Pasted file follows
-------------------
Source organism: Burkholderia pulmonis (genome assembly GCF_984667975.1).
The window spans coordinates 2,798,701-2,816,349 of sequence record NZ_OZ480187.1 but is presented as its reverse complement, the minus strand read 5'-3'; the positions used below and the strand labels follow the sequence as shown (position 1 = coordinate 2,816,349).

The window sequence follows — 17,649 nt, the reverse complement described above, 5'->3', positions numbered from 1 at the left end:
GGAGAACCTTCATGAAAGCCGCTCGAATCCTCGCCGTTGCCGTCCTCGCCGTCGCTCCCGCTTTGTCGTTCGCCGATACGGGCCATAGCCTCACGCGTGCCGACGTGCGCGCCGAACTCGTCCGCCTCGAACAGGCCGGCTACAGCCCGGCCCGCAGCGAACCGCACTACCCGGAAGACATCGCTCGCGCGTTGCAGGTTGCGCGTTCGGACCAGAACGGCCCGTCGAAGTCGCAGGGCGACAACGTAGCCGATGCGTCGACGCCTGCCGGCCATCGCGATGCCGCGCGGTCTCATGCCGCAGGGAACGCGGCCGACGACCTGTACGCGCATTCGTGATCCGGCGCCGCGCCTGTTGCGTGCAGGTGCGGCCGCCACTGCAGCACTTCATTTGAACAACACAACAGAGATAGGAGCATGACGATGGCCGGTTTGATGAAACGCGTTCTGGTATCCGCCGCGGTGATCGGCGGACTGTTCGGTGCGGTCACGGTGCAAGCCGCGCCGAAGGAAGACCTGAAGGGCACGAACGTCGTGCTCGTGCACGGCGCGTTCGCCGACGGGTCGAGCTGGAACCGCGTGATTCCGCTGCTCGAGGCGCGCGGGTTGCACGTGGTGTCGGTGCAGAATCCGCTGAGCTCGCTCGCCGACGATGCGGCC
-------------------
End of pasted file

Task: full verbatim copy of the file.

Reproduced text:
Source organism: Burkholderia pulmonis (genome assembly GCF_984667975.1).
The window spans coordinates 2,798,701-2,816,349 of sequence record NZ_OZ480187.1 but is presented as its reverse complement, the minus strand read 5'-3'; the positions used below and the strand labels follow the sequence as shown (position 1 = coordinate 2,816,349).

The window sequence follows — 17,649 nt, the reverse complement described above, 5'->3', positions numbered from 1 at the left end:
GGAGAACCTTCATGAAAGCCGCTCGAATCCTCGCCGTTGCCGTCCTCGCCGTCGCTCCCGCTTTGTCGTTCGCCGATACGGGCCATAGCCTCACGCGTGCCGACGTGCGCGCCGAACTCGTCCGCCTCGAACAGGCCGGCTACAGCCCGGCCCGCAGCGAACCGCACTACCCGGAAGACATCGCTCGCGCGTTGCAGGTTGCGCGTTCGGACCAGAACGGCCCGTCGAAGTCGCAGGGCGACAACGTAGCCGATGCGTCGACGCCTGCCGGCCATCGCGATGCCGCGCGGTCTCATGCCGCAGGGAACGCGGCCGACGACCTGTACGCGCATTCGTGATCCGGCGCCGCGCCTGTTGCGTGCAGGTGCGGCCGCCACTGCAGCACTTCATTTGAACAACACAACAGAGATAGGAGCATGACGATGGCCGGTTTGATGAAACGCGTTCTGGTATCCGCCGCGGTGATCGGCGGACTGTTCGGTGCGGTCACGGTGCAAGCCGCGCCGAAGGAAGACCTGAAGGGCACGAACGTCGTGCTCGTGCACGGCGCGTTCGCCGACGGGTCGAGCTGGAACCGCGTGATTCCGCTGCTCGAGGCGCGCGGGTTGCACGTGGTGTCGGTGCAGAATCCGCTGAGCTCGCTCGCCGACGATGCGGCC